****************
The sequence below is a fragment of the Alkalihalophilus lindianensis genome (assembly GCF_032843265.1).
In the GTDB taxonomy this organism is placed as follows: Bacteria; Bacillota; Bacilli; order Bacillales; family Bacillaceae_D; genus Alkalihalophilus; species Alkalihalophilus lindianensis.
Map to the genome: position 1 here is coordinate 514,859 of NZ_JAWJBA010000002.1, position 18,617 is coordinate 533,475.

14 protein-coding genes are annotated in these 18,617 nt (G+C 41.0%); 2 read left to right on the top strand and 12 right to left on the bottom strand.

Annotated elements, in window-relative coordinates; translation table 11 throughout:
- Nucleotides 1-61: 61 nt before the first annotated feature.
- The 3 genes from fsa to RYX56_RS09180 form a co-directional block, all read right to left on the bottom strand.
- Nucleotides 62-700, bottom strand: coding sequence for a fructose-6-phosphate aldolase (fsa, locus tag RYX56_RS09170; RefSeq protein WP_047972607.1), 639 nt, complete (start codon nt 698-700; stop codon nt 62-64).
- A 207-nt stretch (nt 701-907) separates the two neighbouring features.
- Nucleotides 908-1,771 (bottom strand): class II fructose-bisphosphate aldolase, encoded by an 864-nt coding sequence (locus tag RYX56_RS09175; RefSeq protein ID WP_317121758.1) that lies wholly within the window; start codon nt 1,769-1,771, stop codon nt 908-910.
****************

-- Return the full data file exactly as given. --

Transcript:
The sequence below is a fragment of the Alkalihalophilus lindianensis genome (assembly GCF_032843265.1).
In the GTDB taxonomy this organism is placed as follows: Bacteria; Bacillota; Bacilli; order Bacillales; family Bacillaceae_D; genus Alkalihalophilus; species Alkalihalophilus lindianensis.
Map to the genome: position 1 here is coordinate 514,859 of NZ_JAWJBA010000002.1, position 18,617 is coordinate 533,475.

14 protein-coding genes are annotated in these 18,617 nt (G+C 41.0%); 2 read left to right on the top strand and 12 right to left on the bottom strand.

Annotated elements, in window-relative coordinates; translation table 11 throughout:
- Nucleotides 1-61: 61 nt before the first annotated feature.
- The 3 genes from fsa to RYX56_RS09180 form a co-directional block, all read right to left on the bottom strand.
- Nucleotides 62-700, bottom strand: coding sequence for a fructose-6-phosphate aldolase (fsa, locus tag RYX56_RS09170; RefSeq protein WP_047972607.1), 639 nt, complete (start codon nt 698-700; stop codon nt 62-64).
- A 207-nt stretch (nt 701-907) separates the two neighbouring features.
- Nucleotides 908-1,771 (bottom strand): class II fructose-bisphosphate aldolase, encoded by an 864-nt coding sequence (locus tag RYX56_RS09175; RefSeq protein ID WP_317121758.1) that lies wholly within the window; start codon nt 1,769-1,771, stop codon nt 908-910.